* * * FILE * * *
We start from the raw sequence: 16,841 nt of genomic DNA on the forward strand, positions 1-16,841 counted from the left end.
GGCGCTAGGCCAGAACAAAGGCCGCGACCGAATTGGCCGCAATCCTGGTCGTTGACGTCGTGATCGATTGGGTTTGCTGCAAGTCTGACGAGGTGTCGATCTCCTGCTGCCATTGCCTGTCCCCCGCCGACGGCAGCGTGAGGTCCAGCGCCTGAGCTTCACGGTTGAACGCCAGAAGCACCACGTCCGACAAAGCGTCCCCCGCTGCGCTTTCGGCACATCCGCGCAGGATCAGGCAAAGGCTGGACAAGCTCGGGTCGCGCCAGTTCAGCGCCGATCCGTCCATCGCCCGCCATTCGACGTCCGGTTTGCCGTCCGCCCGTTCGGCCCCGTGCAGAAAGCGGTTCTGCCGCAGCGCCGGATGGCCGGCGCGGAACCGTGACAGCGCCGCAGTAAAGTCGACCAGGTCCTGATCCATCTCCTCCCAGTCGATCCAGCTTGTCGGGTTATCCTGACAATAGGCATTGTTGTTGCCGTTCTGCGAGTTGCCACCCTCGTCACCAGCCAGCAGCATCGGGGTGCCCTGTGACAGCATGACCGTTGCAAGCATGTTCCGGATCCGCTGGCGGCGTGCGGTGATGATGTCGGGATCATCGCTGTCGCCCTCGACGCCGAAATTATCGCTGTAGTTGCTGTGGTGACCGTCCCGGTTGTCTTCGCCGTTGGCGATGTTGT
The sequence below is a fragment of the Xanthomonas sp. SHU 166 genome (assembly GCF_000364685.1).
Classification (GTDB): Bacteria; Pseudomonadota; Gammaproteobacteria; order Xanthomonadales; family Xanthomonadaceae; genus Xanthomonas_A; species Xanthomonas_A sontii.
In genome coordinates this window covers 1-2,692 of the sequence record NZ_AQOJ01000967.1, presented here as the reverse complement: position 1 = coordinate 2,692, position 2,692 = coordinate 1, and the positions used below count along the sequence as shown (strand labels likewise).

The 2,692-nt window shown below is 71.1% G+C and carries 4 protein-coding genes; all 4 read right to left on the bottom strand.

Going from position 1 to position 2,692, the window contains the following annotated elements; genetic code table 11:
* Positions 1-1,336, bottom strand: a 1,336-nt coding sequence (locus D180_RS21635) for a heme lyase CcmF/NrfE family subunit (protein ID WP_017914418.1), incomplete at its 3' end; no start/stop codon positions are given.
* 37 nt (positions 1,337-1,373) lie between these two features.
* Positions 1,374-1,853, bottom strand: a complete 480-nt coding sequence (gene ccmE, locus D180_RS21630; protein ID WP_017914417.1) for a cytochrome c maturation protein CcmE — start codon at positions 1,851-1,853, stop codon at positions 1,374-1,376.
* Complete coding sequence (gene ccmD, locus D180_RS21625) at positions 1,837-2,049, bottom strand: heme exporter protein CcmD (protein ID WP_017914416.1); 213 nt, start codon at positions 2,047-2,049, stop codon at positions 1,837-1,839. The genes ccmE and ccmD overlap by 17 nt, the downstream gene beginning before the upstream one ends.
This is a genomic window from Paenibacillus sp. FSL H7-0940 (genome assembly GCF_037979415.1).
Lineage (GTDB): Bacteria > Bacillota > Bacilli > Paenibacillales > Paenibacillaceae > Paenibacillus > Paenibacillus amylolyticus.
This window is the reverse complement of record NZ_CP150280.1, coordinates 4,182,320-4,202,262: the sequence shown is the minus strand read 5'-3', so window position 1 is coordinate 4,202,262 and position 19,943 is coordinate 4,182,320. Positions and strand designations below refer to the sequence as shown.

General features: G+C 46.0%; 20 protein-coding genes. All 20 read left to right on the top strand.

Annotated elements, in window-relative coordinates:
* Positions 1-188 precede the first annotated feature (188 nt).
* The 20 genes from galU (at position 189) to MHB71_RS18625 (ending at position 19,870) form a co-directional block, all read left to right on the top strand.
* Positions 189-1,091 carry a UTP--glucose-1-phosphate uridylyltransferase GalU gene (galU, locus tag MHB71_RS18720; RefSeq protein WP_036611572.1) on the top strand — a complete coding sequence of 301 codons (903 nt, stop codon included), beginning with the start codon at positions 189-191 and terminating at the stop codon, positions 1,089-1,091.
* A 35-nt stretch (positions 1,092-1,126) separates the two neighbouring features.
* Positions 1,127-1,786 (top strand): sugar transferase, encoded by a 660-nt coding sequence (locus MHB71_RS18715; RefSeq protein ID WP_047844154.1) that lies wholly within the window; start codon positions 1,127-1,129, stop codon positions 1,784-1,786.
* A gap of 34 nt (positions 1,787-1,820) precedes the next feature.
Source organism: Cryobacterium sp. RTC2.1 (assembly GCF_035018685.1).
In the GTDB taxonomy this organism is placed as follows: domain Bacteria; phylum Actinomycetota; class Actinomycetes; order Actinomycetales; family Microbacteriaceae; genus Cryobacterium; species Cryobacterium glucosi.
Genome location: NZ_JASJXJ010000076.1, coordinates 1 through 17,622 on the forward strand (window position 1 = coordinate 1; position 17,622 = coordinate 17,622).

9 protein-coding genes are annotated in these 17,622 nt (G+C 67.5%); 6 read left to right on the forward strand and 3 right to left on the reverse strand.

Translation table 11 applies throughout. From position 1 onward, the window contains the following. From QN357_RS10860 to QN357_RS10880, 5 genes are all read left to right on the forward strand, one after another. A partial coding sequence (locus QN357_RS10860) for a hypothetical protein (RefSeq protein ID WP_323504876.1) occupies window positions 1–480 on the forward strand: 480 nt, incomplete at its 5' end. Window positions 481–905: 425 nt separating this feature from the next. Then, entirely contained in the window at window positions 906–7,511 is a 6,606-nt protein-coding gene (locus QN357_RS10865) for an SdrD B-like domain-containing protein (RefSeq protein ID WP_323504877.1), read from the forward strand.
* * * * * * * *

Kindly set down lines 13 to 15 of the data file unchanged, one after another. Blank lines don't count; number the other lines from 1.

Lineage (GTDB): Bacteria > Bacillota > Bacilli > Paenibacillales > Paenibacillaceae > Paenibacillus > Paenibacillus amylolyticus.
This window is the reverse complement of record NZ_CP150280.1, coordinates 4,182,320-4,202,262: the sequence shown is the minus strand read 5'-3', so window position 1 is coordinate 4,202,262 and position 19,943 is coordinate 4,182,320. Positions and strand designations below refer to the sequence as shown.

General features: G+C 46.0%; 20 protein-coding genes. All 20 read left to right on the top strand.